You probably wouldn’t think about skin cancer being possibly related to obstructive sleep apnea, but here’s an interesting study that found that the aggressiveness of melanoma is related to the severity of obstructive sleep apnea. What was more surprising was that 60% of these patients with melanoma had obstructive sleep apnea, with 14% having severe levels.
There have been numerous studies in recent years showing higher rates of cancer from untreated obstructive sleep apnea or even sleep deprivation. Mice subjected to low oxygen concentrations were found to enhance tumor growth.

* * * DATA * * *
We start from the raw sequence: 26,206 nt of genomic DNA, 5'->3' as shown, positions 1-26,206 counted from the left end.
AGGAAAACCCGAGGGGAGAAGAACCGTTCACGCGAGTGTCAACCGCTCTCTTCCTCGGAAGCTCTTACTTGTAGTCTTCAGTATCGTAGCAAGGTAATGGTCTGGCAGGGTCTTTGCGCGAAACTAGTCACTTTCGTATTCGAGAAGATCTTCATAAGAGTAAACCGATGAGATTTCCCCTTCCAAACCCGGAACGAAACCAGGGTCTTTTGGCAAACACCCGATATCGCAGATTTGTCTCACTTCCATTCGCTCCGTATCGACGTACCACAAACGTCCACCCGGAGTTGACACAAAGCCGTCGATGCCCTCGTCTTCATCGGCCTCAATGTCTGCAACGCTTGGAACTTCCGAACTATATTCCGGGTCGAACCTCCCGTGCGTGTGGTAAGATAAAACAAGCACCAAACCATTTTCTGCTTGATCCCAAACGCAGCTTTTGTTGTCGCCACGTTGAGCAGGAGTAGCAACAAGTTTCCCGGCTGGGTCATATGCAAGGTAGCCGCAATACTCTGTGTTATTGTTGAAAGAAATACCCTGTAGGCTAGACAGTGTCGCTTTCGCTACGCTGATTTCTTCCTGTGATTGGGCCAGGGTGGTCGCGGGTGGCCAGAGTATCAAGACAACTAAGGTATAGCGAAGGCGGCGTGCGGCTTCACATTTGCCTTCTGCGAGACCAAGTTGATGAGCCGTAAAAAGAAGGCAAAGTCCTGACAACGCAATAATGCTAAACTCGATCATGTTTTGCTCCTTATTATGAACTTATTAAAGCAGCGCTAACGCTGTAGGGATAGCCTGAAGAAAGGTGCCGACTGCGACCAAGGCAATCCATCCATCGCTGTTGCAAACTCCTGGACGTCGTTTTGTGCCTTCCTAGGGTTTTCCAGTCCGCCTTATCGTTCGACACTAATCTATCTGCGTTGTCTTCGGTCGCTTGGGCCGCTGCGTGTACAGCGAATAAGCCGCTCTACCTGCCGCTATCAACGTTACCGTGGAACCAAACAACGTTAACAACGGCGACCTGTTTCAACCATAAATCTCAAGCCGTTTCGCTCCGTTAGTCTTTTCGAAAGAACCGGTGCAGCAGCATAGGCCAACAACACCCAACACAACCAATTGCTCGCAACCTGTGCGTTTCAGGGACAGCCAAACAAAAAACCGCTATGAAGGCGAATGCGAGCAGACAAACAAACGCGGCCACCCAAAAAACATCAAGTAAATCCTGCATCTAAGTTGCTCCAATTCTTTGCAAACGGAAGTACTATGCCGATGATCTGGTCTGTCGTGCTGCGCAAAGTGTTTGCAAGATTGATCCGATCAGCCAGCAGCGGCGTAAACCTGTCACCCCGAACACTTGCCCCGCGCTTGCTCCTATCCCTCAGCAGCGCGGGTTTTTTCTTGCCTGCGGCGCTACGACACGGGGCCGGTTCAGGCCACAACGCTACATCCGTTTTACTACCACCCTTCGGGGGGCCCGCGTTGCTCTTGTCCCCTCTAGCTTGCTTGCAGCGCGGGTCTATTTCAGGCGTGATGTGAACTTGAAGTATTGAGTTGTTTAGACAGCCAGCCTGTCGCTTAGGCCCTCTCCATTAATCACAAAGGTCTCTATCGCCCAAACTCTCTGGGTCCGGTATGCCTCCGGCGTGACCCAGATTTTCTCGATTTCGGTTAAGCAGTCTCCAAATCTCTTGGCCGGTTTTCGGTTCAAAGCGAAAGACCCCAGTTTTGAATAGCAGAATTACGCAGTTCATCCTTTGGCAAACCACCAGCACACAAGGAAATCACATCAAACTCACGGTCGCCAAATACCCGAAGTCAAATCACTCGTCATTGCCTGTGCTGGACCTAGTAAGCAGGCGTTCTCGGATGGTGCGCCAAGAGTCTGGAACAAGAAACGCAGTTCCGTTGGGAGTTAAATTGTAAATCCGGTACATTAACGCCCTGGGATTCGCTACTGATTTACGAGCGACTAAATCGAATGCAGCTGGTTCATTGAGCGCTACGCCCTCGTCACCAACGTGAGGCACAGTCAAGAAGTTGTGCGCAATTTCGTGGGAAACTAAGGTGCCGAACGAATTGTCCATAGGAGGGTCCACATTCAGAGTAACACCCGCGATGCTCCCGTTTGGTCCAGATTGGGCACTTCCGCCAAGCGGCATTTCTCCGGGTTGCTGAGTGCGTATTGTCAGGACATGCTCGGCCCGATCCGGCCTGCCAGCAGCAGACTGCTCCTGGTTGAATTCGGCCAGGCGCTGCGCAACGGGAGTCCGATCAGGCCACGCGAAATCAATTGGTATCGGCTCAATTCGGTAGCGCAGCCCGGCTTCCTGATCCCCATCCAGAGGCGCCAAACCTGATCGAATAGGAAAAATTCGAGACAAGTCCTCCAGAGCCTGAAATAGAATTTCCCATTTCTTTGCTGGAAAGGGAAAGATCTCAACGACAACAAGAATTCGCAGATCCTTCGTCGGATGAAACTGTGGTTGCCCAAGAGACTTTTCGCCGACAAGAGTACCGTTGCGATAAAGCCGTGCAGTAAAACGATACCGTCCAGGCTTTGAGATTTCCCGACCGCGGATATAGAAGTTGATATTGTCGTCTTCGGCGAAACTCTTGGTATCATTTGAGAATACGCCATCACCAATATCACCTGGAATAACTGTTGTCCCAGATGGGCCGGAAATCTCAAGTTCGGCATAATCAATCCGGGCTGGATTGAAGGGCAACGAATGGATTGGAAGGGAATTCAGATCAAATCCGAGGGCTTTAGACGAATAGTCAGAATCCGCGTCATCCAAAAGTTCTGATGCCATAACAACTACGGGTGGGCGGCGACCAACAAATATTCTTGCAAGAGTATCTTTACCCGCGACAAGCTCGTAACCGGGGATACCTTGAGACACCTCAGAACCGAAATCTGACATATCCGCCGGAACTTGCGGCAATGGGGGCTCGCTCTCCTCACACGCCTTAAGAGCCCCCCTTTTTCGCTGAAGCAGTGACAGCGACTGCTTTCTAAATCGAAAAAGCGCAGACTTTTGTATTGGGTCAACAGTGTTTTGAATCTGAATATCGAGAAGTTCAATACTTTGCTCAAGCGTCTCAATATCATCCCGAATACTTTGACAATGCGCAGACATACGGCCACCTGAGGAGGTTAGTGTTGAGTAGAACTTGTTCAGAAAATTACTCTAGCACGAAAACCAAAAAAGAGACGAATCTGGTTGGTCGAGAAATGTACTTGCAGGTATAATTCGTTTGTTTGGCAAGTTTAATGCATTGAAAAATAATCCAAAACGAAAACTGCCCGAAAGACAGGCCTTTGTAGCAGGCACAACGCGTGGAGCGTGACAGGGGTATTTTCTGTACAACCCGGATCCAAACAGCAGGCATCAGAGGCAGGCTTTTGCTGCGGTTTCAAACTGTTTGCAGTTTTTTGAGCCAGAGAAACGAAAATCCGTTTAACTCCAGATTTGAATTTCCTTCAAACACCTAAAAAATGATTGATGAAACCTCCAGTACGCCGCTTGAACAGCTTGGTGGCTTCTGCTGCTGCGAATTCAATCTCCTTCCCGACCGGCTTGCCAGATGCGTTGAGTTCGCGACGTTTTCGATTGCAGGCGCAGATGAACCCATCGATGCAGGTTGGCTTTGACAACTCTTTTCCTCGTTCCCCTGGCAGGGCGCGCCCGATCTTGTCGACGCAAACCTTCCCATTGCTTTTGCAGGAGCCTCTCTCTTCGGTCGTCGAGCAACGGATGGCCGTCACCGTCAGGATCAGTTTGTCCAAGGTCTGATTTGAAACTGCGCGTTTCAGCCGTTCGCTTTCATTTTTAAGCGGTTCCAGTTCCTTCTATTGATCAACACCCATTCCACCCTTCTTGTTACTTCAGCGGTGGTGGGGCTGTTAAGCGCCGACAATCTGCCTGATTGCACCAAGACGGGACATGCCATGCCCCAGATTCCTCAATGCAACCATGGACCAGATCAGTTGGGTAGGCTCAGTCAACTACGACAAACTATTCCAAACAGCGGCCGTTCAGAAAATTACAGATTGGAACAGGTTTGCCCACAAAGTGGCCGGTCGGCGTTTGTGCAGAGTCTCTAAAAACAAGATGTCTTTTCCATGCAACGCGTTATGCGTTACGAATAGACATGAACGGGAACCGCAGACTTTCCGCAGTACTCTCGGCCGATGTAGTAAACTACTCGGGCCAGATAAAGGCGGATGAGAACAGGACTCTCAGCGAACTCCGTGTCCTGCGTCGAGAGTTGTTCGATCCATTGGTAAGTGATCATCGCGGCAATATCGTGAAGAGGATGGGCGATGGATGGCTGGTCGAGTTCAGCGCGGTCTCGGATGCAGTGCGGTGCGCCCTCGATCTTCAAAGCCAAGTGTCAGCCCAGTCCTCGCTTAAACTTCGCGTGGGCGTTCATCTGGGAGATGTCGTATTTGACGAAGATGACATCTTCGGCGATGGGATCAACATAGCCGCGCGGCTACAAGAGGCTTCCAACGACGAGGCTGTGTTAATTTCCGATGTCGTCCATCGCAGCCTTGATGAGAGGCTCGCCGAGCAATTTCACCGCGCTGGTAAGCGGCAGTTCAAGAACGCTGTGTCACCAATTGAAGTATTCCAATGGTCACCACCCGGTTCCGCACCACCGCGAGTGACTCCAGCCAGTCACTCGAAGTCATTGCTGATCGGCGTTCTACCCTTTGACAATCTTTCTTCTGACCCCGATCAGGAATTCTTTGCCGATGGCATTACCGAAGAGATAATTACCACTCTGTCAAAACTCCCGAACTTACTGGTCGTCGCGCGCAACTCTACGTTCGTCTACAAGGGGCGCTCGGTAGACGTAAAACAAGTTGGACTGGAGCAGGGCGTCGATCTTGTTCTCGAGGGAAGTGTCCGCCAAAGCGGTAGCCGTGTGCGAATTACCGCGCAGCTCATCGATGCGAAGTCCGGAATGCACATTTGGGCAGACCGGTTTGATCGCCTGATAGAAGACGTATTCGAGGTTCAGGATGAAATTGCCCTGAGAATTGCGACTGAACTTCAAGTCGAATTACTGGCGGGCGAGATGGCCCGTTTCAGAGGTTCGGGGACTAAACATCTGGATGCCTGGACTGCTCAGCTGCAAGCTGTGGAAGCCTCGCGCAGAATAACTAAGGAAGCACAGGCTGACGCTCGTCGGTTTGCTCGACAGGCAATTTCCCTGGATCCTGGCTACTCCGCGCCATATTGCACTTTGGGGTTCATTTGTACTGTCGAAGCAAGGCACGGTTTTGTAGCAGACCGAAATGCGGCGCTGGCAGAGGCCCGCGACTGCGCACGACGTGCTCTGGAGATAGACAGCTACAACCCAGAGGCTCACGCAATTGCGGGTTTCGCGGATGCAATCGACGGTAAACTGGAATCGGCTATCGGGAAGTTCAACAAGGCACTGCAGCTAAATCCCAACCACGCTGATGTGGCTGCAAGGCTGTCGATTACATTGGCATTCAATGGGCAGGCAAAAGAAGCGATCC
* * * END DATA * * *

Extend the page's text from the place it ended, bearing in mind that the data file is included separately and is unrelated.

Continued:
If you look at stress physiology research, any chronic, long-term sleep problems or repeated apneas can cause low oxygen levels in general. When you’re under stress, certain organs and systems need to shut down. These are called the end-organs, which most often describe the bowels, the reproductive system, hands and feet, and your skin. These areas are not needed if you happen to be running from a lion or in a fight. With less blood flow and nervous system innervation, low oxygen levels can promote cancer, especially if you are already geneticaly susceptible. The real test will occur if you can study patients with melanoma and sleep apnea, and see if treating with CPAP helps to lower aggressiveness or recurrence rates.
How man of you with obstructive sleep apnea also have a skin cancer diagnosis?